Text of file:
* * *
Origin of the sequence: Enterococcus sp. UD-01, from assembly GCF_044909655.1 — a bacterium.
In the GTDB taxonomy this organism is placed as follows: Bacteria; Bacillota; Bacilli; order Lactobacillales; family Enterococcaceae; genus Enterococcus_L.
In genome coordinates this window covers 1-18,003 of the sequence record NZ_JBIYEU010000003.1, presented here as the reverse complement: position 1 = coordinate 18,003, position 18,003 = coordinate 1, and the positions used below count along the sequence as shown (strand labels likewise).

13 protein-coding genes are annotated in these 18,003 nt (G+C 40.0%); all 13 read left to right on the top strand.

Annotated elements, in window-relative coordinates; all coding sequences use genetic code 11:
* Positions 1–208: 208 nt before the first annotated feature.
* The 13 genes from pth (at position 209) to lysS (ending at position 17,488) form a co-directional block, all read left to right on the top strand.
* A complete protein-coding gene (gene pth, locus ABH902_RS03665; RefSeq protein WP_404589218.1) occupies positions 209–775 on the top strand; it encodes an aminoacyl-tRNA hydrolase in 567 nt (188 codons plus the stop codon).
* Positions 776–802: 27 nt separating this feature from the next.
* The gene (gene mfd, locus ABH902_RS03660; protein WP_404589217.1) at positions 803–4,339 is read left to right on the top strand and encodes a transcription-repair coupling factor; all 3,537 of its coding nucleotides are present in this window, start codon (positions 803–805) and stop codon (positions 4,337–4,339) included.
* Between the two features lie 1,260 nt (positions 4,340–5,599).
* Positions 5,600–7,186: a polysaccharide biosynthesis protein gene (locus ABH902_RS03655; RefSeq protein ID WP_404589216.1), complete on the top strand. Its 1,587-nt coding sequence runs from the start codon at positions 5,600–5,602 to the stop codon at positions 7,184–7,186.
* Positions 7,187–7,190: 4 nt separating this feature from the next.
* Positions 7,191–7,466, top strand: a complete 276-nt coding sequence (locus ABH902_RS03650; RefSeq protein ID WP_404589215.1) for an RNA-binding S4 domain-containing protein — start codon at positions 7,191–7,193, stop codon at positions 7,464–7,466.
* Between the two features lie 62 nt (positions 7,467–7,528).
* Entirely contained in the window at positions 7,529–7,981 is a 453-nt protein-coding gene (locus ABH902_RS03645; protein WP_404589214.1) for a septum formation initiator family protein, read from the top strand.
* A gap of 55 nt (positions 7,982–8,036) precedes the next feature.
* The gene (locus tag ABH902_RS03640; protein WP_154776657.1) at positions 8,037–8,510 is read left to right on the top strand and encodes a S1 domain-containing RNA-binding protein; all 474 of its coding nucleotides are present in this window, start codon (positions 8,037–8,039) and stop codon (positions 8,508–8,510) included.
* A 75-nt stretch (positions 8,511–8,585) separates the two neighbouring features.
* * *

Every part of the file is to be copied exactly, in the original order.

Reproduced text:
Origin of the sequence: Enterococcus sp. UD-01, from assembly GCF_044909655.1 — a bacterium.
In the GTDB taxonomy this organism is placed as follows: Bacteria; Bacillota; Bacilli; order Lactobacillales; family Enterococcaceae; genus Enterococcus_L.
In genome coordinates this window covers 1-18,003 of the sequence record NZ_JBIYEU010000003.1, presented here as the reverse complement: position 1 = coordinate 18,003, position 18,003 = coordinate 1, and the positions used below count along the sequence as shown (strand labels likewise).

13 protein-coding genes are annotated in these 18,003 nt (G+C 40.0%); all 13 read left to right on the top strand.

Annotated elements, in window-relative coordinates; all coding sequences use genetic code 11:
* Positions 1–208: 208 nt before the first annotated feature.
* The 13 genes from pth (at position 209) to lysS (ending at position 17,488) form a co-directional block, all read left to right on the top strand.
* A complete protein-coding gene (gene pth, locus ABH902_RS03665; RefSeq protein WP_404589218.1) occupies positions 209–775 on the top strand; it encodes an aminoacyl-tRNA hydrolase in 567 nt (188 codons plus the stop codon).
* Positions 776–802: 27 nt separating this feature from the next.
* The gene (gene mfd, locus ABH902_RS03660; protein WP_404589217.1) at positions 803–4,339 is read left to right on the top strand and encodes a transcription-repair coupling factor; all 3,537 of its coding nucleotides are present in this window, start codon (positions 803–805) and stop codon (positions 4,337–4,339) included.
* Between the two features lie 1,260 nt (positions 4,340–5,599).
* Positions 5,600–7,186: a polysaccharide biosynthesis protein gene (locus ABH902_RS03655; RefSeq protein ID WP_404589216.1), complete on the top strand. Its 1,587-nt coding sequence runs from the start codon at positions 5,600–5,602 to the stop codon at positions 7,184–7,186.
* Positions 7,187–7,190: 4 nt separating this feature from the next.
* Positions 7,191–7,466, top strand: a complete 276-nt coding sequence (locus ABH902_RS03650; RefSeq protein ID WP_404589215.1) for an RNA-binding S4 domain-containing protein — start codon at positions 7,191–7,193, stop codon at positions 7,464–7,466.
* Between the two features lie 62 nt (positions 7,467–7,528).
* Entirely contained in the window at positions 7,529–7,981 is a 453-nt protein-coding gene (locus ABH902_RS03645; protein WP_404589214.1) for a septum formation initiator family protein, read from the top strand.
* A gap of 55 nt (positions 7,982–8,036) precedes the next feature.
* The gene (locus tag ABH902_RS03640; protein WP_154776657.1) at positions 8,037–8,510 is read left to right on the top strand and encodes a S1 domain-containing RNA-binding protein; all 474 of its coding nucleotides are present in this window, start codon (positions 8,037–8,039) and stop codon (positions 8,508–8,510) included.
* A 75-nt stretch (positions 8,511–8,585) separates the two neighbouring features.